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Saturday, January 2, 2010

Martha Coakley's Political House On Fire

Martha Coakley just returned from six days on vacation in the middle of a special election. Ever since the December 8 primary, Coakley has attempted to portray an air of inevitability, by seeming not to care about Scott Brown's candidacy, refusing to debate him one-on-one, and by touting misleading fundraising numbers to make it seem as if money is pouring in (Martha, will you release your post-primary numbers?)

Welcome back from vacation. Your political house is on fire.

Brown has gone viral, is gaining support, and money really is pouring into his campaign, which is astounding because just three weeks ago he was relatively unknown. Three things have happened in the last three weeks to make this election competitive:
  1. Coakley's "read my lips" moment: During the campaign, Coakley promised as a matter of "principle" not to support the Senate health bill if it contained restrictions on abortion. This promise was a prime fundraising tool. Just days after the primary, Coakley went back on this promise, and now is in the Harry Reid/Ben Nelson camp, to the anger of the left-wing base.
  2. Obamacare is sinking in popularity: Harry Reid and the Democrats in the Senate demonstrated, in the weeks leading up to Christmas eve, the absolute moral corruption in Washington, D.C., by legally bribing Senators to vote for the health care bill. By supporting these efforts, Coakley has shown herself to be just more of the same (and her own maneuvers around the campaign finance laws drive that point home). At a time when the country is facing monumental deficits and national debt, Coakley handed Brown the central issue in the campaign - Democratic efforts to force through a health care bill which is unpopular and economically ruinous. Had Coakley stood by her "principles" she would not be in this position.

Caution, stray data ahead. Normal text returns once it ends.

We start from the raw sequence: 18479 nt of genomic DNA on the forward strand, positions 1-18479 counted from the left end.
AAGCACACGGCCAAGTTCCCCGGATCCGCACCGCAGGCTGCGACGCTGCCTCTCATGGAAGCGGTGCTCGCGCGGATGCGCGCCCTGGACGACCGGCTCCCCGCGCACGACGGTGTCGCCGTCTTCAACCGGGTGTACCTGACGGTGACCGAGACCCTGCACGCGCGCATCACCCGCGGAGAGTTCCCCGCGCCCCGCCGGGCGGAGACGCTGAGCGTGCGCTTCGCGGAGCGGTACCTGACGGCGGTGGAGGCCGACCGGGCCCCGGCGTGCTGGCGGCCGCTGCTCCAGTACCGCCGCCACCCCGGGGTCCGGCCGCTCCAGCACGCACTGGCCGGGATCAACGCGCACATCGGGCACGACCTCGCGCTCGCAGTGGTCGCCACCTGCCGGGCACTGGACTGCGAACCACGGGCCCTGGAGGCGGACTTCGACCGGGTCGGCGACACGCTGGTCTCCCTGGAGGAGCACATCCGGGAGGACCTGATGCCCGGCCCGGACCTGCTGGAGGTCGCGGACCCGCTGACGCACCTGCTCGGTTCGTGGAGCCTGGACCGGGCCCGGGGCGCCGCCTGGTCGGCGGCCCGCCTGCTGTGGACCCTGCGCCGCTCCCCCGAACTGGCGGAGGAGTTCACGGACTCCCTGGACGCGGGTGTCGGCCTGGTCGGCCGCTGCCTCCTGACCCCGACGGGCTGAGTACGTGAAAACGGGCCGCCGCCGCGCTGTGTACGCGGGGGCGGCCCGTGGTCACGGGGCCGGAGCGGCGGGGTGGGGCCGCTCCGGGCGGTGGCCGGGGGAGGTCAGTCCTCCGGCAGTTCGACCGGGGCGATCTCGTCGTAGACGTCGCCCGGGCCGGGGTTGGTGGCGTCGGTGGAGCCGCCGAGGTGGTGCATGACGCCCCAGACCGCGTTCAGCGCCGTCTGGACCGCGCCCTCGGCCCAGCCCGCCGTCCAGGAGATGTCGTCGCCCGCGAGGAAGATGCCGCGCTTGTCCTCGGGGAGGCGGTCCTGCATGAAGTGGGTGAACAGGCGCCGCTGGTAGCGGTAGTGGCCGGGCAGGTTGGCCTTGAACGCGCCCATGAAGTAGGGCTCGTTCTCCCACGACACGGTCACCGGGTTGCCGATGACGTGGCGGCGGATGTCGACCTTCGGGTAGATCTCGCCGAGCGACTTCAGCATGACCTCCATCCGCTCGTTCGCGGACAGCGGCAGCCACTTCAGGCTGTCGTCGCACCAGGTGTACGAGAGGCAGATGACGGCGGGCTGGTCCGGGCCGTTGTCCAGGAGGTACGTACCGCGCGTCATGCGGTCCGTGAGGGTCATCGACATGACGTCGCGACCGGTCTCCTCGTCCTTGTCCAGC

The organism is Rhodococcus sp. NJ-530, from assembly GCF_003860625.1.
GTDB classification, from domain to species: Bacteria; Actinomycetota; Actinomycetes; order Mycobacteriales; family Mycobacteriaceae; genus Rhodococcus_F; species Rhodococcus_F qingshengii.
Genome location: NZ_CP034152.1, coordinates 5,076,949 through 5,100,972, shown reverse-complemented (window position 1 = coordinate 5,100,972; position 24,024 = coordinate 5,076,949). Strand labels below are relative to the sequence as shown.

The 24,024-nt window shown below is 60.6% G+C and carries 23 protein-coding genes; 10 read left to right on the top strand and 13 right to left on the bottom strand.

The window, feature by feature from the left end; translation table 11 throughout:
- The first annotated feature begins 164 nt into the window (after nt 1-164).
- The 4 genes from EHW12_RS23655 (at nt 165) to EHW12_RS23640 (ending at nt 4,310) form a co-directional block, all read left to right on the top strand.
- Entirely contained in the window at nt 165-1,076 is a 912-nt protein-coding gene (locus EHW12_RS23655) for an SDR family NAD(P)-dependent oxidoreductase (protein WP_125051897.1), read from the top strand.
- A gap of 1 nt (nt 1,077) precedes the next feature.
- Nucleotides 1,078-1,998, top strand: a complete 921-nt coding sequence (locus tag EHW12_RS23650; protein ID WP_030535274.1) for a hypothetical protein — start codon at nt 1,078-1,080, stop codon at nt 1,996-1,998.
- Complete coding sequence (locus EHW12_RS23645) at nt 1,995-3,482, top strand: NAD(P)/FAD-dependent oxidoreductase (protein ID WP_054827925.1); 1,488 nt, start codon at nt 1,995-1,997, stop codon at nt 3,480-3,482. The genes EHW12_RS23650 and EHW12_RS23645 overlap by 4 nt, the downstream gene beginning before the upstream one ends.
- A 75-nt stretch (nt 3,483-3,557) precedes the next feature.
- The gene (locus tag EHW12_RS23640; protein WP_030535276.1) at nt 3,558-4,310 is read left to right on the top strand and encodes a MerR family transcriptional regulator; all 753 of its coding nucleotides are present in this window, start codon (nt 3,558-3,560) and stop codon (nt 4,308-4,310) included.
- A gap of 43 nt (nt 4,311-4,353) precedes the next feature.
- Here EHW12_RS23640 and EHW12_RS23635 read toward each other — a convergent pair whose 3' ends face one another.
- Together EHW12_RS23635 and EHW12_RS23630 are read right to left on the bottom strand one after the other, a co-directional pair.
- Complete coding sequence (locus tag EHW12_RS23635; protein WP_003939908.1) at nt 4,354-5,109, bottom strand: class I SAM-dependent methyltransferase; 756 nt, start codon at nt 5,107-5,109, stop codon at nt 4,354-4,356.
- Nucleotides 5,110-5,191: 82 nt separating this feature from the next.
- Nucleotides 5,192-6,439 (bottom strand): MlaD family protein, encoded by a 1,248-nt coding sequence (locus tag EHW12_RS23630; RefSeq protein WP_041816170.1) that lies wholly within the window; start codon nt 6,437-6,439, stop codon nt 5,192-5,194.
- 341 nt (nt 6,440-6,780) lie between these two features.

3. Brown has gone viral: Largely shunned by the Republican establishment, Brown has utilized an online strategy which has ignited a grassroots campaign to get Brown elected. Do a Google search of blogs, and you will see that Brown is the talk of the internet, and most posts about Coakley are negative. While the mainstream media still holds great sway, Brown is seen as rising and Coakley as more of the same. Brown is winning the online battle.
The best sign that Coakley knows she is in trouble is that she has gone negative, running television ads comparing Brown to George W. Bush. Just more proof that Coakley doesn't get it. The blame Bush tactic worked last year but now people are blaming Obama and the Democrats in Congress. We have seen what a year of Democratic rule means, and people are scared that the wheels are falling off.

The political story of 2010? Martha Coakley's political house caught fire while she was on vacation. The only question is, will the house burn to the ground by January 19?

Update: For analysis of Coakley's fundraising spin, check out Coakley $25 Tweet A Sign of Trouble

Update: While Coakley remained aloof, Brown was outside the Boston Garden Fenway Park greeting fans before a Bruins game, where he ran into well-known Boston comedian Lenny Clarke, who expressed a "we've had enough" attitude felt throughout the country:

And, here's an interesting graphic comparing Scott Brown's Twitter followers with those of Coakley over the past month. As you can see, the number of Brown's followers rose dramatically in the past two weeks in "hockey stick" fashion, while Coakley has pretty much flatlined:

Related Posts:
Martha Coakley's Secret Bank Account - Part 2
Scott Brown Winning The Online Battle
Martha Coakley Passes Out Some Walking Around Money

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  1. This is too exciting! Great post, and thanks so much for the link. I have linked back to you in an update.

  2. The Winter Classic was actually at Fenway Park.